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posted: 4/10/2014 5:00 AM

Editorial: School using controversy as a teaching moment

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The Daily Herald Editorial Board

Little good can ever be expected to come of a sexting scandal at a middle school. But if one occurs, it requires delicate handling -- as officials at Barrington Middle School-Station Campus are demonstrating this week.

The middle school and Barrington Unit District 220 acted quickly to get information and control, after a parent reported overhearing students talking about an inappropriate picture of a student that was being passed around via text. Officials contacted police and were quickly able to identify all kids involved and contain the immediate problem to a small group.

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That, in and of itself, was good fortune born of sound thinking, but it's the next steps that were perhaps most critical in managing the tone and gravity of the situation. School officials appear to have regarded the incident not just within their responsibility to maintain discipline and decorum at the school but within their mission as a place of learning.

That middle school students should not be sharing explicit photographs through their cellphones no one disputes. But every adult also knows that mature judgment is not the hallmark of adolescence, particularly the just-emerging adolescence of junior high school students. So, an incident of this type demands both correction and nurture.

That recognition is obvious in the comments of District 220's chief communications officer, Jeff Arnett, whose reflections with Daily Herald staff writer Melissa Silverberg repeatedly emphasized both the lessons young people must learn about privacy and appropriate use of their cellphones and the trauma a situation like this can induce.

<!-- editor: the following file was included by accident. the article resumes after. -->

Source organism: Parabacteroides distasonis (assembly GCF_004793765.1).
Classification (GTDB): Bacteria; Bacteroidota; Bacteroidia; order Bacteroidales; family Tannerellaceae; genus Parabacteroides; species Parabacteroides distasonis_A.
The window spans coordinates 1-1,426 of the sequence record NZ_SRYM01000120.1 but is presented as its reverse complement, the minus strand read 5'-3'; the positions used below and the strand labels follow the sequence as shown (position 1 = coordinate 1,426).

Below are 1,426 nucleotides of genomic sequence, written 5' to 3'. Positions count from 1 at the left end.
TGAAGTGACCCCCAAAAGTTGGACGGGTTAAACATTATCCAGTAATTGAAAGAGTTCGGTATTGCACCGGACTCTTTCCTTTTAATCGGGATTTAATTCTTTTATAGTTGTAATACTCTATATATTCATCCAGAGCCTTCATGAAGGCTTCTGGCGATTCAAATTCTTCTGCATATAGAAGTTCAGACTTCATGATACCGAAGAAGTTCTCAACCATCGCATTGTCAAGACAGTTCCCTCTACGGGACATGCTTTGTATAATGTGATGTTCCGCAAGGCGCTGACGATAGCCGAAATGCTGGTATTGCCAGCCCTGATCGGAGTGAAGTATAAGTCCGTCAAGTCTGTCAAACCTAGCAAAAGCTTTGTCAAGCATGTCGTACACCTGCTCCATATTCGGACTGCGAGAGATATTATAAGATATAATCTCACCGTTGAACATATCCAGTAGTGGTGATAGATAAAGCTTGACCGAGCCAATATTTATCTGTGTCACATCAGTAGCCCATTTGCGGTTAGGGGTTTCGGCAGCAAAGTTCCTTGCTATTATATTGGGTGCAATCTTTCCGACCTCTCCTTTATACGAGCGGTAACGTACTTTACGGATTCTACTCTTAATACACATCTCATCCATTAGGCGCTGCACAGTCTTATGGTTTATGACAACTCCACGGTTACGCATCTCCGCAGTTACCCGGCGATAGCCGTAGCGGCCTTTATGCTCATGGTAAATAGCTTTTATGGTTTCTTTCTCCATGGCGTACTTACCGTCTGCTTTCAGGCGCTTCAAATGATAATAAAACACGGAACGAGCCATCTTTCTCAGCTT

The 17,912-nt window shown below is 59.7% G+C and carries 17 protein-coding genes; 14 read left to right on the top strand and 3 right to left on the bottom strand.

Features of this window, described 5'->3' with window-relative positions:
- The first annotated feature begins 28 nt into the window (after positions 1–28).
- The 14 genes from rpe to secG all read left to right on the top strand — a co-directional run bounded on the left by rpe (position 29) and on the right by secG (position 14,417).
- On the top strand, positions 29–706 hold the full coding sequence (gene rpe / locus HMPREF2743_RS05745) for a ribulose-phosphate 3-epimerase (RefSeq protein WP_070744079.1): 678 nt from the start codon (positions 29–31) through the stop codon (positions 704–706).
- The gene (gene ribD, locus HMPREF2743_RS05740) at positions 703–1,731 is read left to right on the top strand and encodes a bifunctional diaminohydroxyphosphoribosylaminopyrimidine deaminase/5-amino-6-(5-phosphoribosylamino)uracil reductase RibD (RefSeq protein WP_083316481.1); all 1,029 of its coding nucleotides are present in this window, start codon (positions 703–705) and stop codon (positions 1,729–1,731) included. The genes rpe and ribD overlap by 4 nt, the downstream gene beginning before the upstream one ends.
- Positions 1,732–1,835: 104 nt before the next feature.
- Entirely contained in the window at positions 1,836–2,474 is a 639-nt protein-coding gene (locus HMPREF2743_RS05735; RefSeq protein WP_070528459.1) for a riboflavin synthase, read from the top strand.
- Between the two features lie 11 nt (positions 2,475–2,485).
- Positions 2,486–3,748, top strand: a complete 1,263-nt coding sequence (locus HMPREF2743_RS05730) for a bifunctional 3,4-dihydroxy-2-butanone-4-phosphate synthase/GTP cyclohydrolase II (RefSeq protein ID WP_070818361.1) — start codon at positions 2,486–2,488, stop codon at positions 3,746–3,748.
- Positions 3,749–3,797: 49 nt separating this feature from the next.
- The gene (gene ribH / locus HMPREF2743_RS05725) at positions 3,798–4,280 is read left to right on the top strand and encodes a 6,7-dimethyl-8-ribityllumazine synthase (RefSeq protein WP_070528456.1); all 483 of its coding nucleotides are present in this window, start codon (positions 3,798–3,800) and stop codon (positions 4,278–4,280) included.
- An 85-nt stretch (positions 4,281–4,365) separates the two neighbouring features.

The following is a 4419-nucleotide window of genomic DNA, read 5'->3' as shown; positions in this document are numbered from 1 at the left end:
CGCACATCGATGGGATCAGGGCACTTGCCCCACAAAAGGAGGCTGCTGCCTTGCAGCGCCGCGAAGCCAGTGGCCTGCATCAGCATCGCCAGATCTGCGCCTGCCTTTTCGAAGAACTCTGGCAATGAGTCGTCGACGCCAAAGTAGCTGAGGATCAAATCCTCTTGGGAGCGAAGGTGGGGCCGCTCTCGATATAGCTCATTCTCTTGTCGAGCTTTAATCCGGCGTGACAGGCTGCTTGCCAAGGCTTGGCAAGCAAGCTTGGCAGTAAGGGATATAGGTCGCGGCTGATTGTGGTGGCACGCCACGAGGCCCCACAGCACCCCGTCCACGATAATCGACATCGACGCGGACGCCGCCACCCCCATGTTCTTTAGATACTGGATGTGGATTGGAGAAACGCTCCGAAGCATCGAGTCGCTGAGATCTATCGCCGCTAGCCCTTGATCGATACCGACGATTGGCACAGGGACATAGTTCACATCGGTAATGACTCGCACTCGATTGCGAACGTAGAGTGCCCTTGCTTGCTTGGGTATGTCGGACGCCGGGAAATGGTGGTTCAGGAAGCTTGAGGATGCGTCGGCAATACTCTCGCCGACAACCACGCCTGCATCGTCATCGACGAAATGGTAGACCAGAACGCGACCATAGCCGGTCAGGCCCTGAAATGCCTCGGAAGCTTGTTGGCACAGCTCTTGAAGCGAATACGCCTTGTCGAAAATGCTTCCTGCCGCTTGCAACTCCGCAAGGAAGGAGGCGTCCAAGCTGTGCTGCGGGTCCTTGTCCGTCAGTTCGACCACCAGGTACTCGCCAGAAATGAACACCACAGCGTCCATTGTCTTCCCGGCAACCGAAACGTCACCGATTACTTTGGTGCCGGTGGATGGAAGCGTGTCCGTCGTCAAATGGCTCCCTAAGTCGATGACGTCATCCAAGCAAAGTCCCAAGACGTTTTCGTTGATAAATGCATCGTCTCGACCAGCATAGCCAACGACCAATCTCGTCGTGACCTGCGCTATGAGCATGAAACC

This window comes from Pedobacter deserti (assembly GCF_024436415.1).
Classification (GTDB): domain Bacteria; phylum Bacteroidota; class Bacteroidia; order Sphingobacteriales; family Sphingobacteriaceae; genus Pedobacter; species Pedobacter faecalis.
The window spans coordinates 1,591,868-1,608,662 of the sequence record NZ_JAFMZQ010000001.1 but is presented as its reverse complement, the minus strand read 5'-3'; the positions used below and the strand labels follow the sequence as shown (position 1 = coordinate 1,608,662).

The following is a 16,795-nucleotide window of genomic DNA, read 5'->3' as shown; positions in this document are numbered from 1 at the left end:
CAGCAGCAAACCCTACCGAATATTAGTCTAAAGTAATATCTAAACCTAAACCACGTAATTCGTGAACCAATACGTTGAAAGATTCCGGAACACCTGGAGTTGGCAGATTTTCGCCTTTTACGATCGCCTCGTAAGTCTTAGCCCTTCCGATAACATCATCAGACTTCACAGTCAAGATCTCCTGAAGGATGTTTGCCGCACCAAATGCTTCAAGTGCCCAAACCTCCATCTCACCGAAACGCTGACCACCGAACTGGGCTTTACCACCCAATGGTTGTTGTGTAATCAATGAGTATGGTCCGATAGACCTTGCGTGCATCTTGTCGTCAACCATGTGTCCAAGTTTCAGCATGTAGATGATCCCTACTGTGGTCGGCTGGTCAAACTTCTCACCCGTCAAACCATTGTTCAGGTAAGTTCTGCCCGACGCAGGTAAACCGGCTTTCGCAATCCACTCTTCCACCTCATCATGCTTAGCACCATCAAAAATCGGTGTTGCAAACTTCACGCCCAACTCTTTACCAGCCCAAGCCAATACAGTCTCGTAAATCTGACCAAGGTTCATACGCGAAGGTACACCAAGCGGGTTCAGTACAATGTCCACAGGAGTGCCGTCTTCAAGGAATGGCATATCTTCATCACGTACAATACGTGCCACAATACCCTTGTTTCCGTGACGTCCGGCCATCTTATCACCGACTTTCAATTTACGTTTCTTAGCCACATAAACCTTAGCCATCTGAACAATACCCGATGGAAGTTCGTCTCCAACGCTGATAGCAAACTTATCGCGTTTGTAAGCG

"Right now," Arnett said, "the focus is on making sure they get all the support they need."

Support comes in many forms. No doubt this topic has been, is and will be a subject of discussion and gossip at the school. Hopefully, educators' stress on the former will minimize the latter and direct all students, not just those immediately involved, to a greater awareness of what's appropriate behavior involving their own bodies, what's appropriate behavior involving their cellphones and what's appropriate behavior when something inappropriate becomes a source of controversy.

"Hopefully, this will elevate the dialogue," Arnett said of the school's response, and while it may seem counterintuitive to ever consider dialogue about sexting as elevated, that indeed must be the goal of school officials at a time like this.

The overriding term for the situation at Barrington Middle School-Station Campus may be "embarrassment," but school officials clearly recognize that it is not just they who are embarrassed. It is also students, parents and the school community. Their management of all that discomfort is reminding students of how important their personal privacy is and how fragile it can be.

And it's showing them the strengths of focus and of judgment that must be called into service to build something useful from an unfortunate circumstance.

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